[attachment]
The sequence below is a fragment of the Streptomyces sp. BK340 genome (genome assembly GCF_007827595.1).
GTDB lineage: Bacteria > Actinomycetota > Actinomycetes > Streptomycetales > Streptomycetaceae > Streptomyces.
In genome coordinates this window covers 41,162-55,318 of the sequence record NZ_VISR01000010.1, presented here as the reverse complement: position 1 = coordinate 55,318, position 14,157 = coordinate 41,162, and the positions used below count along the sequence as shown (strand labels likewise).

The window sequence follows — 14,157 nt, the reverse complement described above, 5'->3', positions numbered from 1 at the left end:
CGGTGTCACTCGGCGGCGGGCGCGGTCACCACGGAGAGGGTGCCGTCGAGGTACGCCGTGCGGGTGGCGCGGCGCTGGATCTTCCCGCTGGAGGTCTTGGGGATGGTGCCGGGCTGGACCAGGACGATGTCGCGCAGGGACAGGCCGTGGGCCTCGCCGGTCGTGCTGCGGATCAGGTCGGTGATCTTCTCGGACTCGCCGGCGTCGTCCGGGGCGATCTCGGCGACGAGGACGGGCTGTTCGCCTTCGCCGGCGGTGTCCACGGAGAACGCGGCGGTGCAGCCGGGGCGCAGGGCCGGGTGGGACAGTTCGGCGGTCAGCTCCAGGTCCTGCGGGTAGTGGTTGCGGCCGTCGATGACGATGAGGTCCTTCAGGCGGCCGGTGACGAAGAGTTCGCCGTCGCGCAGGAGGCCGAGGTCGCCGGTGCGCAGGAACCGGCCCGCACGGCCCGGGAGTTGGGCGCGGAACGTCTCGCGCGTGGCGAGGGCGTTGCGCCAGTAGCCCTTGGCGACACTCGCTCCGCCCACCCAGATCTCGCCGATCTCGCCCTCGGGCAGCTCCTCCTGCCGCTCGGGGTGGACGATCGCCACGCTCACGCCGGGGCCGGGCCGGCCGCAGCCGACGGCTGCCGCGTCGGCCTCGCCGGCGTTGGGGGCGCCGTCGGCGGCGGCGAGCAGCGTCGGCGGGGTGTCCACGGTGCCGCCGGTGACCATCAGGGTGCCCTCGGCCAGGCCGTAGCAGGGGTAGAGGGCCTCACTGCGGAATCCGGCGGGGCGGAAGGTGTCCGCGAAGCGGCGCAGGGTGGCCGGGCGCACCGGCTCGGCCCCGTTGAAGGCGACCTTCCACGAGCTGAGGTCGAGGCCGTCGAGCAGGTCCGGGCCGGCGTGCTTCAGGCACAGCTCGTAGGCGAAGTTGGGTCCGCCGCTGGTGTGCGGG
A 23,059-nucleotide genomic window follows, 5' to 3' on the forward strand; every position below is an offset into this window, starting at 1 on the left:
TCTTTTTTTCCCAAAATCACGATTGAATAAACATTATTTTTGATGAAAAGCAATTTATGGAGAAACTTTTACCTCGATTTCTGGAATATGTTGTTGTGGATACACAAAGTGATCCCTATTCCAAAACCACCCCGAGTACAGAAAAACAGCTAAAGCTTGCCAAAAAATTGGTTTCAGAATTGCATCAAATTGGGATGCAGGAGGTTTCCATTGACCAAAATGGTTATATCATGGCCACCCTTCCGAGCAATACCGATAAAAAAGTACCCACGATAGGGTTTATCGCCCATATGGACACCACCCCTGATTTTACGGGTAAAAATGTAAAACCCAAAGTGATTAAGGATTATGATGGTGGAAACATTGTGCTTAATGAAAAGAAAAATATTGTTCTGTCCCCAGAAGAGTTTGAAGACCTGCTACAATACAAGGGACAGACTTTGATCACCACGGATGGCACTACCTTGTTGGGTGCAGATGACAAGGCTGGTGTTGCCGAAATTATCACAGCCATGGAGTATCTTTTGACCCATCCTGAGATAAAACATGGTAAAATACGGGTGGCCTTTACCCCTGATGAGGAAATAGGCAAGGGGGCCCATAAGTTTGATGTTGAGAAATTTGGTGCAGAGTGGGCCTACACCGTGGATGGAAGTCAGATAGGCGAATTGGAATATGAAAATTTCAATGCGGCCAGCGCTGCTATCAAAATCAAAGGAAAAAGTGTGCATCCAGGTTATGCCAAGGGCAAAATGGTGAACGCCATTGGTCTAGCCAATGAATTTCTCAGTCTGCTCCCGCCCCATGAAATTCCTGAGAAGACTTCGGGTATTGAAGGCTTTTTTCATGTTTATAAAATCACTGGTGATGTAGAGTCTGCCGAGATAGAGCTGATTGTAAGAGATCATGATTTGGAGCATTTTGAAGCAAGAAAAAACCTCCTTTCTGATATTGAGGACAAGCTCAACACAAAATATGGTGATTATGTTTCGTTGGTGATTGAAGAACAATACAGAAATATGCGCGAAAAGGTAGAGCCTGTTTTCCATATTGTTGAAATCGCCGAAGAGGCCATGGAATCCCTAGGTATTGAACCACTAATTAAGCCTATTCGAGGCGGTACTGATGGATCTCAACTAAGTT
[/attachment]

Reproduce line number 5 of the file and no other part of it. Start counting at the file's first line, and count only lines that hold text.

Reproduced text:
CGGTGTCACTCGGCGGCGGGCGCGGTCACCACGGAGAGGGTGCCGTCGAGGTACGCCGTGCGGGTGGCGCGGCGCTGGATCTTCCCGCTGGAGGTCTTGGGGATGGTGCCGGGCTGGACCAGGACGATGTCGCGCAGGGACAGGCCGTGGGCCTCGCCGGTCGTGCTGCGGATCAGGTCGGTGATCTTCTCGGACTCGCCGGCGTCGTCCGGGGCGATCTCGGCGACGAGGACGGGCTGTTCGCCTTCGCCGGCGGTGTCCACGGAGAACGCGGCGGTGCAGCCGGGGCGCAGGGCCGGGTGGGACAGTTCGGCGGTCAGCTCCAGGTCCTGCGGGTAGTGGTTGCGGCCGTCGATGACGATGAGGTCCTTCAGGCGGCCGGTGACGAAGAGTTCGCCGTCGCGCAGGAGGCCGAGGTCGCCGGTGCGCAGGAACCGGCCCGCACGGCCCGGGAGTTGGGCGCGGAACGTCTCGCGCGTGGCGAGGGCGTTGCGCCAGTAGCCCTTGGCGACACTCGCTCCGCCCACCCAGATCTCGCCGATCTCGCCCTCGGGCAGCTCCTCCTGCCGCTCGGGGTGGACGATCGCCACGCTCACGCCGGGGCCGGGCCGGCCGCAGCCGACGGCTGCCGCGTCGGCCTCGCCGGCGTTGGGGGCGCCGTCGGCGGCGGCGAGCAGCGTCGGCGGGGTGTCCACGGTGCCGCCGGTGACCATCAGGGTGCCCTCGGCCAGGCCGTAGCAGGGGTAGAGGGCCTCACTGCGGAATCCGGCGGGGCGGAAGGTGTCCGCGAAGCGGCGCAGGGTGGCCGGGCGCACCGGCTCGGCCCCGTTGAAGGCGACCTTCCACGAGCTGAGGTCGAGGCCGTCGAGCAGGTCCGGGCCGGCGTGCTTCAGGCACAGCTCGTAGGCGAAGTTGGGTCCGCCGCTGGTGTGCGGG